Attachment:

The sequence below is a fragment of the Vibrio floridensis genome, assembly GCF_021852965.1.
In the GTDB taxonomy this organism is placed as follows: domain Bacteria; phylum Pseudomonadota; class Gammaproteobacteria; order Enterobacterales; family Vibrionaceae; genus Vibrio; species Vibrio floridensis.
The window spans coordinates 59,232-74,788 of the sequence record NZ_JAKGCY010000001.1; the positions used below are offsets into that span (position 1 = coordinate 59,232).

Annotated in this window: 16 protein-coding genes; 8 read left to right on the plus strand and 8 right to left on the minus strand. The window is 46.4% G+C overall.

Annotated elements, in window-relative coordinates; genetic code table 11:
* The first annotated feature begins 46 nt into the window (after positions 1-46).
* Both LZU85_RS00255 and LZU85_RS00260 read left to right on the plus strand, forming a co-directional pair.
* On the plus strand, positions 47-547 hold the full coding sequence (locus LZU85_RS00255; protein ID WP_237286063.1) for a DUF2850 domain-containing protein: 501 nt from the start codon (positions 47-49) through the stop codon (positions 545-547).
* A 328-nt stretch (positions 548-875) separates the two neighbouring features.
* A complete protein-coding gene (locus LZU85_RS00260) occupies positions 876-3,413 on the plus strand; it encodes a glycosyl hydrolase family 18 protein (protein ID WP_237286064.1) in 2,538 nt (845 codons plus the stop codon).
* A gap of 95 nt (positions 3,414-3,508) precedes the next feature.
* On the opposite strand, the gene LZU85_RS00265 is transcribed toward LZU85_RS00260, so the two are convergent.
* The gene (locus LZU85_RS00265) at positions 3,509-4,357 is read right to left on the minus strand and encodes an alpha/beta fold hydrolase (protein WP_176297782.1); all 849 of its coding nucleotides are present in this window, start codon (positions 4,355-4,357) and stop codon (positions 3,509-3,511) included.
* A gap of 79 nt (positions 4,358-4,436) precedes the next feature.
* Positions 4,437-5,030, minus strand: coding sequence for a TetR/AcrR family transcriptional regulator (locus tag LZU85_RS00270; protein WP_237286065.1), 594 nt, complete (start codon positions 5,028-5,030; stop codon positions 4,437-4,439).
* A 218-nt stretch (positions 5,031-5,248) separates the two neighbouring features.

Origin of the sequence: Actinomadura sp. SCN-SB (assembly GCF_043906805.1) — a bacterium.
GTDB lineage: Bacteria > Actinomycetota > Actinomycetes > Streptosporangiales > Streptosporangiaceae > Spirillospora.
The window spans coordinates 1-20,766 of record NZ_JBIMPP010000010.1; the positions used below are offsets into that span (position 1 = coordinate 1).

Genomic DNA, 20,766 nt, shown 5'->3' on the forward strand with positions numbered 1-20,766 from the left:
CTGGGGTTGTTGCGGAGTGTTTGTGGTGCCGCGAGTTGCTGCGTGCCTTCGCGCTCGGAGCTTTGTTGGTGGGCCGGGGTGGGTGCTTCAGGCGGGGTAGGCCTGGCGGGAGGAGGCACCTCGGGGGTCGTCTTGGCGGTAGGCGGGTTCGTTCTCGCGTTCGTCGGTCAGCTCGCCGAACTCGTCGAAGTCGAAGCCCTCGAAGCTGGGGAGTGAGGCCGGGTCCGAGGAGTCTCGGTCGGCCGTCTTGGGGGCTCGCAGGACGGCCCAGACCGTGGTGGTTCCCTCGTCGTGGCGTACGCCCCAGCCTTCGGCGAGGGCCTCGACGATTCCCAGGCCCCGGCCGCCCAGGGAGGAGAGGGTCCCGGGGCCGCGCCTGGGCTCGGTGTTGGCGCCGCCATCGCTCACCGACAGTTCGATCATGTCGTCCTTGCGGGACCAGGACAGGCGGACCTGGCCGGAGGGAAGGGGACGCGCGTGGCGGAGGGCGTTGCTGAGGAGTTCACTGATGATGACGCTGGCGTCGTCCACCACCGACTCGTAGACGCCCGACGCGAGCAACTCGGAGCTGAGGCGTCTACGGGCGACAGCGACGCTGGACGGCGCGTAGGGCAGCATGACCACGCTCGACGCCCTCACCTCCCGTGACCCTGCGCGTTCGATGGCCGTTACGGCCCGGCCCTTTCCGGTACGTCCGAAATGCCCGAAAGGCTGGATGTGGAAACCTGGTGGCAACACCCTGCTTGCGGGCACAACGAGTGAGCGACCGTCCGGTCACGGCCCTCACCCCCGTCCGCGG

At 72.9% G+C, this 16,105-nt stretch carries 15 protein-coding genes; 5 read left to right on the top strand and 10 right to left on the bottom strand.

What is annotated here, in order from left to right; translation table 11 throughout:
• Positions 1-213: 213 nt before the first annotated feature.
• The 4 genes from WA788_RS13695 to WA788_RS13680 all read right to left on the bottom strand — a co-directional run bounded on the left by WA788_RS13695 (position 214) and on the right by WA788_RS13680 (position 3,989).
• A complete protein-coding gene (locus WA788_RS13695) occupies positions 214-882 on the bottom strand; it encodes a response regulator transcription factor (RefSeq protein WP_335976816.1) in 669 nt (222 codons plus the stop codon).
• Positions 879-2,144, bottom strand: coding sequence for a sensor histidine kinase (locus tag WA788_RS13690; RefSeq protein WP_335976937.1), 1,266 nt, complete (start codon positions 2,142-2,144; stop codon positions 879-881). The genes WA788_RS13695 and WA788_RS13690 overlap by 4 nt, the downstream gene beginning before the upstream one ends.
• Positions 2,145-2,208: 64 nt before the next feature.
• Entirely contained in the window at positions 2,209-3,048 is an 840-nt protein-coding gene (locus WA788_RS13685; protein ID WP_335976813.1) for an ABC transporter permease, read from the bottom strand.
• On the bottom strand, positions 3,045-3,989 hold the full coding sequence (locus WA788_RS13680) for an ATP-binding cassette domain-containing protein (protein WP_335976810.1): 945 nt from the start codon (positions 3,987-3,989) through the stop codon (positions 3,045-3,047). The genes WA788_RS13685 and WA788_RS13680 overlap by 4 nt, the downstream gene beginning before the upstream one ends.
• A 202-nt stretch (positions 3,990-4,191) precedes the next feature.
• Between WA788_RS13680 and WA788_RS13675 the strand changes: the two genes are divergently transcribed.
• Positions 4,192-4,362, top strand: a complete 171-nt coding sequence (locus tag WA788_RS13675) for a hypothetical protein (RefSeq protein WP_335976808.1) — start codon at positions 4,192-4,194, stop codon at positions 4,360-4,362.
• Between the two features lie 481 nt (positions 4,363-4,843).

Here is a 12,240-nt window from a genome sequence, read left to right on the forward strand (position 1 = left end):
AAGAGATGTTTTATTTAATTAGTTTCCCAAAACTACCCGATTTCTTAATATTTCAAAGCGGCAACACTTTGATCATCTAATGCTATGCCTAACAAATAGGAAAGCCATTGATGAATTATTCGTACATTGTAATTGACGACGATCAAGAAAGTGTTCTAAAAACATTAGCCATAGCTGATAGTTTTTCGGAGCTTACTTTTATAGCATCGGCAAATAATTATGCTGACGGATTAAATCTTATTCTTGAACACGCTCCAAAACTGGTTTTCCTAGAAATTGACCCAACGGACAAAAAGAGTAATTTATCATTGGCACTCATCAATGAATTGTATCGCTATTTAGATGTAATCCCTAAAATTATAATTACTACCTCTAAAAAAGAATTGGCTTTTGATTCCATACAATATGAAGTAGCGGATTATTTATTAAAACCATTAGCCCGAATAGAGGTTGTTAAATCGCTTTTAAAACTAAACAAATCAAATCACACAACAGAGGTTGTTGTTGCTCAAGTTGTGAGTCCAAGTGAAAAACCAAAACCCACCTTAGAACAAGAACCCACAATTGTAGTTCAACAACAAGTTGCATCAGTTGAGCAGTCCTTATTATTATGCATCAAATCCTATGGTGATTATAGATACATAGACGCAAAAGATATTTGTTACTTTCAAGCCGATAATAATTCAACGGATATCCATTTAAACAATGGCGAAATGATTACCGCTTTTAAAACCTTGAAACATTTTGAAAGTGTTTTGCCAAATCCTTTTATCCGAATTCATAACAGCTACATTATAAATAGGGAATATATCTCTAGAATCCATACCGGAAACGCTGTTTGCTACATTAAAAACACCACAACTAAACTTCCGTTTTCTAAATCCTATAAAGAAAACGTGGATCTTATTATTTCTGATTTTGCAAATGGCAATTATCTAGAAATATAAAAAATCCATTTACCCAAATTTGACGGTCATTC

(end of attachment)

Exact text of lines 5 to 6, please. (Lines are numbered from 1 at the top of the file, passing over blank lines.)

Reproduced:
Annotated elements, in window-relative coordinates; genetic code table 11:
* The first annotated feature begins 46 nt into the window (after positions 1-46).